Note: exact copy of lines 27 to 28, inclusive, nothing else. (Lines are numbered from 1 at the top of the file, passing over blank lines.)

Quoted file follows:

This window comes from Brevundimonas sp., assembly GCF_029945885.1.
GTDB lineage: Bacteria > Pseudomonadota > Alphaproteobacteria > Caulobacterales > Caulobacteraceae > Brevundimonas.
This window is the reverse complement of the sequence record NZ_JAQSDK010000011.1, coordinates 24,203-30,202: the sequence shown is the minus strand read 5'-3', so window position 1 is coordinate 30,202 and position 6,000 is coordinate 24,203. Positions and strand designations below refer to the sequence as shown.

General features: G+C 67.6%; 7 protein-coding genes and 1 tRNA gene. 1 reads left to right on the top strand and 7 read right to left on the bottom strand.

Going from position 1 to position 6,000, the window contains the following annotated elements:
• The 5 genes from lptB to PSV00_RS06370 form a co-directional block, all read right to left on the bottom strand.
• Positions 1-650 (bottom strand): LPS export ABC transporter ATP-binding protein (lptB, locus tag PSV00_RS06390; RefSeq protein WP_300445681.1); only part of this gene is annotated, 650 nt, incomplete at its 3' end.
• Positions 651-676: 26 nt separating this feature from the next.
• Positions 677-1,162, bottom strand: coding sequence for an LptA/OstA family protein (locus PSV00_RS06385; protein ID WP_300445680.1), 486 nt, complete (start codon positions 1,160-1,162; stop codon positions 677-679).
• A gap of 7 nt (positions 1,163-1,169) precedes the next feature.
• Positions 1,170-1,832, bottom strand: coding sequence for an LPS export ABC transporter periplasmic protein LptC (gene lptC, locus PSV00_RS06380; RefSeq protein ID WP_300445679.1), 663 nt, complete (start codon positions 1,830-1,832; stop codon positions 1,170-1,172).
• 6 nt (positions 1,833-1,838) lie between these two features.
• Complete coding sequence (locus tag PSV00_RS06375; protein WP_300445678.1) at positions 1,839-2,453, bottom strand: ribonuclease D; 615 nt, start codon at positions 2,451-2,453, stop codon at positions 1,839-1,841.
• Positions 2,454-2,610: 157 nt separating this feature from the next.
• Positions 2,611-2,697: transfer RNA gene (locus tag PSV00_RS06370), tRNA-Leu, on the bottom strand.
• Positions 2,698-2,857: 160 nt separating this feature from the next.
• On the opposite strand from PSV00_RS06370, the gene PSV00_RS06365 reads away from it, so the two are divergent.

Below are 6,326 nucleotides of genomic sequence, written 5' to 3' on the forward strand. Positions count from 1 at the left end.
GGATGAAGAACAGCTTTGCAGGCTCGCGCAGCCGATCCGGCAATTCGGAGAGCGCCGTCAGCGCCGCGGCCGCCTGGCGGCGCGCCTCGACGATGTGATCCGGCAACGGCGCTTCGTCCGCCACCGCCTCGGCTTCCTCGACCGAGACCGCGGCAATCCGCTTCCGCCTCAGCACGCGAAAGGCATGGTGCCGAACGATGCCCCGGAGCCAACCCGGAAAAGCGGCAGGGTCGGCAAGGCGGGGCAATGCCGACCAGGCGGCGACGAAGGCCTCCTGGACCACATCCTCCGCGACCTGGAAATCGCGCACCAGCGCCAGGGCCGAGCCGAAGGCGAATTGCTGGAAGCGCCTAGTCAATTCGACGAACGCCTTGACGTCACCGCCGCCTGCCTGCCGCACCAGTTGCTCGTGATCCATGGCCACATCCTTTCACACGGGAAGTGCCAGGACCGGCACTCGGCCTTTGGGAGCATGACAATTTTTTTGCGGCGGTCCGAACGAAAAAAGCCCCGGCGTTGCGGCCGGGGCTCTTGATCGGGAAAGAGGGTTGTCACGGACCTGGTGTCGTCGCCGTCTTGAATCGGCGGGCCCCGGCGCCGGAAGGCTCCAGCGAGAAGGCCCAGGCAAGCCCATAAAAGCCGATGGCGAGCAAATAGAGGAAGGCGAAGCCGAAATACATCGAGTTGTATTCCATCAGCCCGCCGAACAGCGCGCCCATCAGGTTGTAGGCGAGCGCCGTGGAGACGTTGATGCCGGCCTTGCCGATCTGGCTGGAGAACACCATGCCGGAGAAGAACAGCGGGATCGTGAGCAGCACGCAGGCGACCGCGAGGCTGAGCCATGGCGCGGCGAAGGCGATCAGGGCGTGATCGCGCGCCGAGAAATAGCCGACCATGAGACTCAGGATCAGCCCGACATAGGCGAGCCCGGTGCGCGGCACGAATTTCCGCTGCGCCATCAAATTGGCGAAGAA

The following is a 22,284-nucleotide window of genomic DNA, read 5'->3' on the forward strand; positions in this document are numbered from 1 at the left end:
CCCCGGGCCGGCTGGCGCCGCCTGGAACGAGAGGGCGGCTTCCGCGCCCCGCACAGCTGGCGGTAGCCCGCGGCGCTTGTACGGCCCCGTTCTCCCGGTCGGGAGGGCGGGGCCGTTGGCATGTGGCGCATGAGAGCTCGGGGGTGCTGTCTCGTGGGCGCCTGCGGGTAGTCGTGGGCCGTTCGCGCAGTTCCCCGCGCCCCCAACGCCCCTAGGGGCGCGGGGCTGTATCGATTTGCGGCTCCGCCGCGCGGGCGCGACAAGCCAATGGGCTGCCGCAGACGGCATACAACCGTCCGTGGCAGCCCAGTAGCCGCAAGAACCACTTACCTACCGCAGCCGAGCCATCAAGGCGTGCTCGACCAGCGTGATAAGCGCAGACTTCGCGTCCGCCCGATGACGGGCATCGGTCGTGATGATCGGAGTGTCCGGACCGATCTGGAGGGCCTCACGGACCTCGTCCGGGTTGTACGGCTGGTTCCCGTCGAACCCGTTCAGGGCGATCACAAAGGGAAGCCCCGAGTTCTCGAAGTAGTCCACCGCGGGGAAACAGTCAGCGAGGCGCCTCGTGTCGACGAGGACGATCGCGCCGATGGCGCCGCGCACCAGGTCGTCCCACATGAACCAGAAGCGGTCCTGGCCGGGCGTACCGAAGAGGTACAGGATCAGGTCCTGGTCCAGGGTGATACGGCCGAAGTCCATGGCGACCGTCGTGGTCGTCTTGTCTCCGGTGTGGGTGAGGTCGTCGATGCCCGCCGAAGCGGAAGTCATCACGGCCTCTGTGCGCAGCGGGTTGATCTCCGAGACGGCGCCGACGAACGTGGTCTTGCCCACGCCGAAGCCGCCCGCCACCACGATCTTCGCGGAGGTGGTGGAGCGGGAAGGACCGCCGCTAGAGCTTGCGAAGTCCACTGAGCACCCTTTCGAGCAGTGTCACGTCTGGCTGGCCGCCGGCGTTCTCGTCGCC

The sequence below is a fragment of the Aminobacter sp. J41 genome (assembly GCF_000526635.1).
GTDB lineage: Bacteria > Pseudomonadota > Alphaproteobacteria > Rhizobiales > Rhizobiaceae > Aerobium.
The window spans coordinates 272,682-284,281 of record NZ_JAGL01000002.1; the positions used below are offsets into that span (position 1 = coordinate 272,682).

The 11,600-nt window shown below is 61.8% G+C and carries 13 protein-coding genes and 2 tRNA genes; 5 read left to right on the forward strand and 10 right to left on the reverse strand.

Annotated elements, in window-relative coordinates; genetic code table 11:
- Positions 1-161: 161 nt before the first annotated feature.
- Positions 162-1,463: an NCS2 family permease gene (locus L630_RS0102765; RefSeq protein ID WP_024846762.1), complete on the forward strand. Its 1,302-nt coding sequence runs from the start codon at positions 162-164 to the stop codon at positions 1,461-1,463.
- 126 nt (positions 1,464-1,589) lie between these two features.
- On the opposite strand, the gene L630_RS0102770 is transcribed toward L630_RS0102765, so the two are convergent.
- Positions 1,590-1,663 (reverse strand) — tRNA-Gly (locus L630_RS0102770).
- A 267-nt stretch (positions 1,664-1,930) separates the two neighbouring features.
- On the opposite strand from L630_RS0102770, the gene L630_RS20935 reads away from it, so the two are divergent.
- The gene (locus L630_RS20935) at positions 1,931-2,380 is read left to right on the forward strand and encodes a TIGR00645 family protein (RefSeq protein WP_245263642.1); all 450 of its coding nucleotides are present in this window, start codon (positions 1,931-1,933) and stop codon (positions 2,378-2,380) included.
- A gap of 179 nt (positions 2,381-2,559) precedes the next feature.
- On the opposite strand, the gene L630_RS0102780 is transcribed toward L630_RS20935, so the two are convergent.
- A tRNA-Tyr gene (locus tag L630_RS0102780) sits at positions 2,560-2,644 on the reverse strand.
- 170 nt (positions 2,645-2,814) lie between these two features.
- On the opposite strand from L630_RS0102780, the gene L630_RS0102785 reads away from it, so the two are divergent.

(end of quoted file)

- Positions 1-161: 161 nt before the first annotated feature.
- Positions 162-1,463: an NCS2 family permease gene (locus L630_RS0102765; RefSeq protein ID WP_024846762.1), complete on the forward strand. Its 1,302-nt coding sequence runs from the start codon at positions 162-164 to the stop codon at positions 1,461-1,463.